Hanging with Gail and Jess is always a blast, but when there’s a Chemex added to the mix, things can get a little wild.
Sure, Jess originally chose it for its looks, but she has kept it around for its high quality performance — a lot like … well, we digress. Her shoot-from-the-hip Chemex brew style has always produced a delicious cuppa, without all the precision some might assume must be involved, so we asked her to come around for a little show.
Have you ever heard the saying, ‘Fake it ‘til you make it?’ This is my mantra in a sea of professional coffee quaffers. The words crema, micro foam, portafilter and panarello were not previously in my vocabulary. I enjoy any coffee that I don’t have to make myself. And after such a confession, you can now see why I approached the Crossland CC1 with trepidation.
At first glance the Crossland CC1 had a nice compact size for a serious espresso machine. It was not a countertop hog. I flipped the switch on and watched Gail’s video while the machine warmed up. Miranda walked by and gave me a pro pointer: ‘Pre-heat the portafilter in the group head.’ There are two knobs on the front of the machine which I pushed with hilarious results as 202°F water streamed through the empty portafilter and into the drip tray; I’m glad the drip tray had good capacity. I glanced at the water reservoir level, visible from the front, and there was still plenty of water left to try again.
Next, I unfolded my Seattle Coffee Gear cheat sheet and began with renewed hope that I could pull a decent shot my first time out. The included 58mm portafilter felt heavy in my hand as I used an Ascaso grinder that had been dialed in already. The delicious smell of freshly ground Velton’s Bonsai Blend filled me with anticipation. I tamped the fluffy grinds using an Espro calibrated tamper that Teri had told me about. This is a great beginner tool since I am not familiar with what 30 pounds of pressure feels like.
Now, the Crossland CC1 was ready, and so was I. From the menu, I selected the one-cup option (which is programmable) and positioned my lucky cow cup to catch the espresso. What I observed was that more dripped out one side than the other — a rookie mistake! My dosing and tamping skills needed much more practice. Before anyone noticed, I used the knock box to discard my mucky puck. This was user error, not the fault of the machine or the grind. My crema looked alright and the espresso was tasty, but I would not win a barista competition any time soon.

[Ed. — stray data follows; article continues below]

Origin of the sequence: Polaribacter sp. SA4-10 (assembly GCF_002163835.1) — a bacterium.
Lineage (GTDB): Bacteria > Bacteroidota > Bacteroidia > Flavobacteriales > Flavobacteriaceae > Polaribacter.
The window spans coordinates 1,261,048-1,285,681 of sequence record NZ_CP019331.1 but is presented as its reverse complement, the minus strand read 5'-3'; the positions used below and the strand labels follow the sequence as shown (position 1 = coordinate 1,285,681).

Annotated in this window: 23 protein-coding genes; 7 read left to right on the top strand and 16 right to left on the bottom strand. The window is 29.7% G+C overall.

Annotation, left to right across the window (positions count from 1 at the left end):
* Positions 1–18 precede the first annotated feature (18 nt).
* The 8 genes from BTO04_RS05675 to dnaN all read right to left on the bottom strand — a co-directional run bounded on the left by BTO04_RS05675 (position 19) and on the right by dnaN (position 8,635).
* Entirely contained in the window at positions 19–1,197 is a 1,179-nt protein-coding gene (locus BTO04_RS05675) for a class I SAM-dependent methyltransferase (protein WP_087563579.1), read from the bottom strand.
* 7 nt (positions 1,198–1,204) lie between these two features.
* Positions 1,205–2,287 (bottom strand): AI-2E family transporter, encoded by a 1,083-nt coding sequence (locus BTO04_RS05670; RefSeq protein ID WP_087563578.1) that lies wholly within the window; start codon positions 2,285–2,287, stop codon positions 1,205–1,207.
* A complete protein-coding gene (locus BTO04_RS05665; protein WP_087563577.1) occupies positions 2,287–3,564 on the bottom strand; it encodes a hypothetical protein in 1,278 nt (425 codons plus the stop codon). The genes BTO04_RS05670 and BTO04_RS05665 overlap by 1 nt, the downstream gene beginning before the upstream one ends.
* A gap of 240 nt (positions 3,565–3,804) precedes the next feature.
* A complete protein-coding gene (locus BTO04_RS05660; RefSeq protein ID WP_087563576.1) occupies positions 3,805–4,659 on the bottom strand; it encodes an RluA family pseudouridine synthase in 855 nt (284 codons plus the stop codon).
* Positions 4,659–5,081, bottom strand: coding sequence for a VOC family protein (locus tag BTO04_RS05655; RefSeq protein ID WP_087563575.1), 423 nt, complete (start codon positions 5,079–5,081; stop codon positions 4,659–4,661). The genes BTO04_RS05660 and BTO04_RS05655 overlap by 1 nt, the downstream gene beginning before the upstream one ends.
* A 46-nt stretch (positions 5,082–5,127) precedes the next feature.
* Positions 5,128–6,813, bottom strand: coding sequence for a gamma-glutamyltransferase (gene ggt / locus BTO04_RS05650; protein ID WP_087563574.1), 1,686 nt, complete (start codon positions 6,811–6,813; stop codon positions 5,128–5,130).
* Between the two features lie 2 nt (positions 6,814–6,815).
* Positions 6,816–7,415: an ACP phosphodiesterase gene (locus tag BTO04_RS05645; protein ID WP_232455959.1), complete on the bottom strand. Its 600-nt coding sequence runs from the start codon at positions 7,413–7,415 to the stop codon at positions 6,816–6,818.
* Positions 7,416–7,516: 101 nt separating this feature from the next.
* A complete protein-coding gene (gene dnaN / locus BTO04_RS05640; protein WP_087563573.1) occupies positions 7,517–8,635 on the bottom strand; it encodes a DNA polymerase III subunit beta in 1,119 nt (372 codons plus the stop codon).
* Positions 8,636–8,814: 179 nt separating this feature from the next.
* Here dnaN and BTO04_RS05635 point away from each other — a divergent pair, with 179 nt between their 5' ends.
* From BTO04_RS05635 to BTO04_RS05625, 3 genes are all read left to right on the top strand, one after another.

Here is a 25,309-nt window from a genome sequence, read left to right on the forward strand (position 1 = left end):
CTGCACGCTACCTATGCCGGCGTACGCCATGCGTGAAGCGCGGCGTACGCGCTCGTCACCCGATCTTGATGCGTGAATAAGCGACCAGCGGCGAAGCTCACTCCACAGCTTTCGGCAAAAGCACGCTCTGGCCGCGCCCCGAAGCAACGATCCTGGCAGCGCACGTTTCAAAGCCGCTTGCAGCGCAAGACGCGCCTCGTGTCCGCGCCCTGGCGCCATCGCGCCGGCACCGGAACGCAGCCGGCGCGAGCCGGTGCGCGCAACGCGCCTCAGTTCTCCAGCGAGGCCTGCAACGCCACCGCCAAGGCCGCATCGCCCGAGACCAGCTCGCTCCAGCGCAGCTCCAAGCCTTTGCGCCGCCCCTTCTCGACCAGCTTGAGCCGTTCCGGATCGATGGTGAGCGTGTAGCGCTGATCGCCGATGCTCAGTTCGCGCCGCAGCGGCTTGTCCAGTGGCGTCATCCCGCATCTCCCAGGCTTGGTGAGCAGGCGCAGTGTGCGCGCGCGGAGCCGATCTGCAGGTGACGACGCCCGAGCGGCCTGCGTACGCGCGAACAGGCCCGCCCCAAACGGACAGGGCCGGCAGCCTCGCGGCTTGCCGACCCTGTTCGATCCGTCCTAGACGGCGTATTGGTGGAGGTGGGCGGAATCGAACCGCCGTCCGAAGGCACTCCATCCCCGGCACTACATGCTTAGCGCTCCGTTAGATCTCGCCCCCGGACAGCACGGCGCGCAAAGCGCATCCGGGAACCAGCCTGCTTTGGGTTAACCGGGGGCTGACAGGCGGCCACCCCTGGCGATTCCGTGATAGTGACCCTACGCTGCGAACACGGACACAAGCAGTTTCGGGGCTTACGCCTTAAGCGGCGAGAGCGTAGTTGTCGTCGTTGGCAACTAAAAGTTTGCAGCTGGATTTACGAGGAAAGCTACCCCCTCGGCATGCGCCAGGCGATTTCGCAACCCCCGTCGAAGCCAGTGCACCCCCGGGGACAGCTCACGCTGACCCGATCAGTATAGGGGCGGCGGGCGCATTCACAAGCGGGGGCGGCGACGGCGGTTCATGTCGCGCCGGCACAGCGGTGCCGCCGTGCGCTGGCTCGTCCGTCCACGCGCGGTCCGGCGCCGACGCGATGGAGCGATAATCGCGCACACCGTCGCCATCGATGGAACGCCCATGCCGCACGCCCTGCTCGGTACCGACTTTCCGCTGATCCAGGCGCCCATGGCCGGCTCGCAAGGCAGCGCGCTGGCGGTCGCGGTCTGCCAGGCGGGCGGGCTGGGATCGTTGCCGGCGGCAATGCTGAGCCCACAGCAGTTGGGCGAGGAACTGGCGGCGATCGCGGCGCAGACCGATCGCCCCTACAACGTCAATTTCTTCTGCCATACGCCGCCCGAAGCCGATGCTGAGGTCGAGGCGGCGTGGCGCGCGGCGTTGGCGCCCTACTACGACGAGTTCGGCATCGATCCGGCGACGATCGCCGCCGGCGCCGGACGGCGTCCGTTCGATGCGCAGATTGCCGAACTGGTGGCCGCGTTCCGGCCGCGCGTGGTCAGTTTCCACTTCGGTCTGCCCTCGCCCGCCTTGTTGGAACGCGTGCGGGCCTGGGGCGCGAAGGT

The Crossland CC1 was ready to go for milk frothing with no delay, thanks to a large boiler and thermoblock combination. If you like milk based drinks like I do, this is important because you don’t have to wait long to steam your milk. I scored a chilled stainless steel frothing pitcher from the SCG break room (a magical place where countless cups of coffee are consumed) and filled it 2/3 of the way full.
The tip of the traditional steam wand was just under the milk when I turned the front button to ‘steam’ and turned the dial on the side of the CC1 to inject the milk with perfectly heated steam. It made my milk much foamier, much quicker than I expected. I was impressed! *Procedural Note: I had previously frothed my milk prior to pulling the shot, just like Gail has advised us to do on a machine like this, but Kaylie stole my milk for her latte. Hence the CC1 steamed two pitchers of milk and pulled a nice shot of espresso without hesitation.
Although I did not brag about my first attempt, or even my second attempt the next morning, the CC1 is a great machine to learn on. It felt solid and there were no delicate parts for me to break. It was forgiving of my lack of skill! Imagine what it could do for someone who actually knows how to pull an espresso shot — the possibilities are endless.
If you retrofit a PID on a Rancilio Silvia, how should you calibrate it to ensure you’re getting the ideal shot temperature? How much of an impact does preheating your cup have on the end shot temperature? In this video, Gail measures the temp of extraction with and without preheating the demitasse beforehand.
If you’ve ever wondered about the finer points of the coffee pucks created by superautomatic espresso machines, we’re here to put that mystery to rest. Finally!
We setup three different machines — the Saeco Syntia, the Jura Ena 4 and the DeLonghi Magnifica S — to grind at their finest and dose their maximum quantity, then we compared them side by side. Check out how they differ in grind, consistency and dose.